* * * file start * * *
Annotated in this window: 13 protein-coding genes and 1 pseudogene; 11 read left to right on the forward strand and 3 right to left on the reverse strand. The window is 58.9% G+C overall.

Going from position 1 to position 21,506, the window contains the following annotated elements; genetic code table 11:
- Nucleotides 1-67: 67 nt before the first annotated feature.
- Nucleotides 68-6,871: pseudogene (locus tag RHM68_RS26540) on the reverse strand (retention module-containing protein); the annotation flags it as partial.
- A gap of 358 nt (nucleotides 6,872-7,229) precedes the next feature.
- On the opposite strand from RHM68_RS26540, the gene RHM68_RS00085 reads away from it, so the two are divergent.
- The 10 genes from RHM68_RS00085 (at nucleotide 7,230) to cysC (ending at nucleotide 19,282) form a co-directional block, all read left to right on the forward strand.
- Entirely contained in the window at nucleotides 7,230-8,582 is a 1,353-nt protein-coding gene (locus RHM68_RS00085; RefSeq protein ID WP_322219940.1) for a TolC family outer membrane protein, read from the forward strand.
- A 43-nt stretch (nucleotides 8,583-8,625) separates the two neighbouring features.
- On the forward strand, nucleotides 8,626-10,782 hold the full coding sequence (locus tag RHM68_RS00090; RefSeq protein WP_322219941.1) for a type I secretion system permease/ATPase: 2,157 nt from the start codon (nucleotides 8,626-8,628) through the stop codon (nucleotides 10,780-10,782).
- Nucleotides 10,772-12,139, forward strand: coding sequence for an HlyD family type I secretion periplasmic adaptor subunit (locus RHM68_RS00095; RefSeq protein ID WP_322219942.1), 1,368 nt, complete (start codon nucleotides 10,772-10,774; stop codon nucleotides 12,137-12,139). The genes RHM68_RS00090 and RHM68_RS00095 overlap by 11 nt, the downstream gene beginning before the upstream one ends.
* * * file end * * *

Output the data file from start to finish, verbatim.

Annotated in this window: 13 protein-coding genes and 1 pseudogene; 11 read left to right on the forward strand and 3 right to left on the reverse strand. The window is 58.9% G+C overall.

Going from position 1 to position 21,506, the window contains the following annotated elements; genetic code table 11:
- Nucleotides 1-67: 67 nt before the first annotated feature.
- Nucleotides 68-6,871: pseudogene (locus tag RHM68_RS26540) on the reverse strand (retention module-containing protein); the annotation flags it as partial.
- A gap of 358 nt (nucleotides 6,872-7,229) precedes the next feature.
- On the opposite strand from RHM68_RS26540, the gene RHM68_RS00085 reads away from it, so the two are divergent.
- The 10 genes from RHM68_RS00085 (at nucleotide 7,230) to cysC (ending at nucleotide 19,282) form a co-directional block, all read left to right on the forward strand.
- Entirely contained in the window at nucleotides 7,230-8,582 is a 1,353-nt protein-coding gene (locus RHM68_RS00085; RefSeq protein ID WP_322219940.1) for a TolC family outer membrane protein, read from the forward strand.
- A 43-nt stretch (nucleotides 8,583-8,625) separates the two neighbouring features.
- On the forward strand, nucleotides 8,626-10,782 hold the full coding sequence (locus tag RHM68_RS00090; RefSeq protein WP_322219941.1) for a type I secretion system permease/ATPase: 2,157 nt from the start codon (nucleotides 8,626-8,628) through the stop codon (nucleotides 10,780-10,782).
- Nucleotides 10,772-12,139, forward strand: coding sequence for an HlyD family type I secretion periplasmic adaptor subunit (locus RHM68_RS00095; RefSeq protein ID WP_322219942.1), 1,368 nt, complete (start codon nucleotides 10,772-10,774; stop codon nucleotides 12,137-12,139). The genes RHM68_RS00090 and RHM68_RS00095 overlap by 11 nt, the downstream gene beginning before the upstream one ends.